Granlibakken’s name, meaning “hill sheltered by fir trees,” was conferred by a Norwegian sea captain who launched the modern resort here, building upon a base begun in 1928 when a snowplay field and an Olympic-trial ski jump were created. Today, it’s a tranquil conference center in summer, and popular snowplay destination in winter, owned and run by the Parson family. The site was shrewdly chosen. Despite a base elevation of just 6,350 feet, a shaded, north-facing slope cradles and preserves all the snow falling here.

“Our strategy is to keep prices low, and work it out on volume,” says marketing manager Annora McGarry. That translates to: $14 for snowplay and sledding all day ($7 for lodge guests); $30 (adults and teens) or $20 (children) for lift tickets; and a beginner package including gear, ticket and group lesson for $70. A striking new offering, “Bed, Breakfast & S’more,” starting at $99/person, includes lodging, a buffet breakfast, use of spa, and a $50 lift ticket credit to any one of seven top North Tahoe ski resorts.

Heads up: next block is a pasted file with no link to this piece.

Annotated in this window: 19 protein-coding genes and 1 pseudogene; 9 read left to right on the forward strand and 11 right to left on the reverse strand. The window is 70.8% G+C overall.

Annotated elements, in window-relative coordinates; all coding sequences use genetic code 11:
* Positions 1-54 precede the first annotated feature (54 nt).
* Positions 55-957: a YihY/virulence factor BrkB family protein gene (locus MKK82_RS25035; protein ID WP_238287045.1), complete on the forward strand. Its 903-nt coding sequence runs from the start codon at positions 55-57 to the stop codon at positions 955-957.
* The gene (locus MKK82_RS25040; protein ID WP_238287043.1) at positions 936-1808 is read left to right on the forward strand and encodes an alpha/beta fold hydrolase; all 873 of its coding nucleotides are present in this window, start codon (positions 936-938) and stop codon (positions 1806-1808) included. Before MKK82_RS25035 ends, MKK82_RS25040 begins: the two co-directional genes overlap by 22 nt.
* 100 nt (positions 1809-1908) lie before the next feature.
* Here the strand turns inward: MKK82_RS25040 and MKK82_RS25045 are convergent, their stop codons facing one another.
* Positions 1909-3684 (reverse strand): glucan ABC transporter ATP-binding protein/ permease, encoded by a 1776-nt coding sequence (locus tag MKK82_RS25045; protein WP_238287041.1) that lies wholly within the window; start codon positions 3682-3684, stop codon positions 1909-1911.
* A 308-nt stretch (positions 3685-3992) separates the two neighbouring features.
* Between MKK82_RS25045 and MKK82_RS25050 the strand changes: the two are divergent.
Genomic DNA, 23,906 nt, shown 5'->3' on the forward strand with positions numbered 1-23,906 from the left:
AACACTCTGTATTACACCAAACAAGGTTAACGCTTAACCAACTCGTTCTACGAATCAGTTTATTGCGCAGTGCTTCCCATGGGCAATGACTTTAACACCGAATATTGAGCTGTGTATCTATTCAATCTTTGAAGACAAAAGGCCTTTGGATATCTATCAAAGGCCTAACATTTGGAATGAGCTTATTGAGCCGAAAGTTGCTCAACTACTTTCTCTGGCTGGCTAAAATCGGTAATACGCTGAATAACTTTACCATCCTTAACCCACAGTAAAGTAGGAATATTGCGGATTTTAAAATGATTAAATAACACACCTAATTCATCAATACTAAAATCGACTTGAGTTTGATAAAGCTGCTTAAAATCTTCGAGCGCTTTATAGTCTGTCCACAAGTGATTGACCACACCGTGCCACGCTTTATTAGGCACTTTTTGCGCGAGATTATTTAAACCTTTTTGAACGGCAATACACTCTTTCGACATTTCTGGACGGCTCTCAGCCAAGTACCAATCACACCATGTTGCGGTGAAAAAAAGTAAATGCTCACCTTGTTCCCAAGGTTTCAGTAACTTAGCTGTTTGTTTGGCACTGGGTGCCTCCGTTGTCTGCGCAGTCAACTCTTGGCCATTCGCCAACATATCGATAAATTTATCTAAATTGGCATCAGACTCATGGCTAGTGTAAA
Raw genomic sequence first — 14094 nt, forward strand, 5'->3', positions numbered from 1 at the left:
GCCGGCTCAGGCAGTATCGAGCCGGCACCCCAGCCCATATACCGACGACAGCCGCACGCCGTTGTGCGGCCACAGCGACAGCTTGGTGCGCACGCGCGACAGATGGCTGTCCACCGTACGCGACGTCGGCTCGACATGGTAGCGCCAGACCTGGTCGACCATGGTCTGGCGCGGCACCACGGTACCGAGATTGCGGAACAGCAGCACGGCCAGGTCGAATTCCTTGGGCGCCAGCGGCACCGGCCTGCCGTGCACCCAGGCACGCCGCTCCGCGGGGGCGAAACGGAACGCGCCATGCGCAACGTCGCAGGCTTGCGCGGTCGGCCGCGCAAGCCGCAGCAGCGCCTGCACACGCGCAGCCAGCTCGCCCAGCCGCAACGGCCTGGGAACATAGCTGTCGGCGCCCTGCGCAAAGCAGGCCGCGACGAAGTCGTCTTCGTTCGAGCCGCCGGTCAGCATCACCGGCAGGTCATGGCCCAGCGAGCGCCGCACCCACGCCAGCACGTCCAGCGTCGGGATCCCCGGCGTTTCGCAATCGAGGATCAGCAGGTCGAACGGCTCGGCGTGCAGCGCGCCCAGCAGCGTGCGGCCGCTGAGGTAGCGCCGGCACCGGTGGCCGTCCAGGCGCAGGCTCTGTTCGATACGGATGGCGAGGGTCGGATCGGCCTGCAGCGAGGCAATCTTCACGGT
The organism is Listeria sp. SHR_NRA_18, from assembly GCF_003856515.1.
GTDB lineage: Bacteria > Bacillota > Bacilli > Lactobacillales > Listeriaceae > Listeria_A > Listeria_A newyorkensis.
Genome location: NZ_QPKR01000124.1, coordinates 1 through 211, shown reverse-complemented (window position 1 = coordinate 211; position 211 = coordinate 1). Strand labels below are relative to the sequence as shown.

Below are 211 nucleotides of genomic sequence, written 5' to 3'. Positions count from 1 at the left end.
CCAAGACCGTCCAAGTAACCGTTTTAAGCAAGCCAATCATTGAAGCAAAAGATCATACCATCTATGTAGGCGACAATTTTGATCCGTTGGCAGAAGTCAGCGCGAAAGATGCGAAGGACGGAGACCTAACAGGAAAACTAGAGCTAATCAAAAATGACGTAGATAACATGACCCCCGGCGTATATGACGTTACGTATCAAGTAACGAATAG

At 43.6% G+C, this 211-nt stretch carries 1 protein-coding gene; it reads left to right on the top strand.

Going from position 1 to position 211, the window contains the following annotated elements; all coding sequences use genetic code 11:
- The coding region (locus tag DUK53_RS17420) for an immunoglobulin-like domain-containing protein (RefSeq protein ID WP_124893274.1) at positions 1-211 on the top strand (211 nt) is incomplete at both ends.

McGarry’s top guest tip: For ease of parking when using the snowplay area, arrive close to when it opens each day, at 9 a.m.

More information: 800-543-3221 or granlibakken.com.

Soda Springs

Powdr is a mighty ski corporation, with famed resorts such as Killington, Vt., Mount Bachelor, Ore., and Copper Mountain, Colo., as assets. So why on earth did it bother to acquire tiny Soda Springs, a few miles west of Donner Pass in the Sierra?

“OK, we’re not all that big by Powdr standards,” admits operations manager Mike Spain. “However, we still have a ton of potential for serving families. Other places offer child care, so parents can drop their kids, go off and ski without them. Here, we turn that on its head, and try to create an opportunity so parents can ski or play all day with their kids.”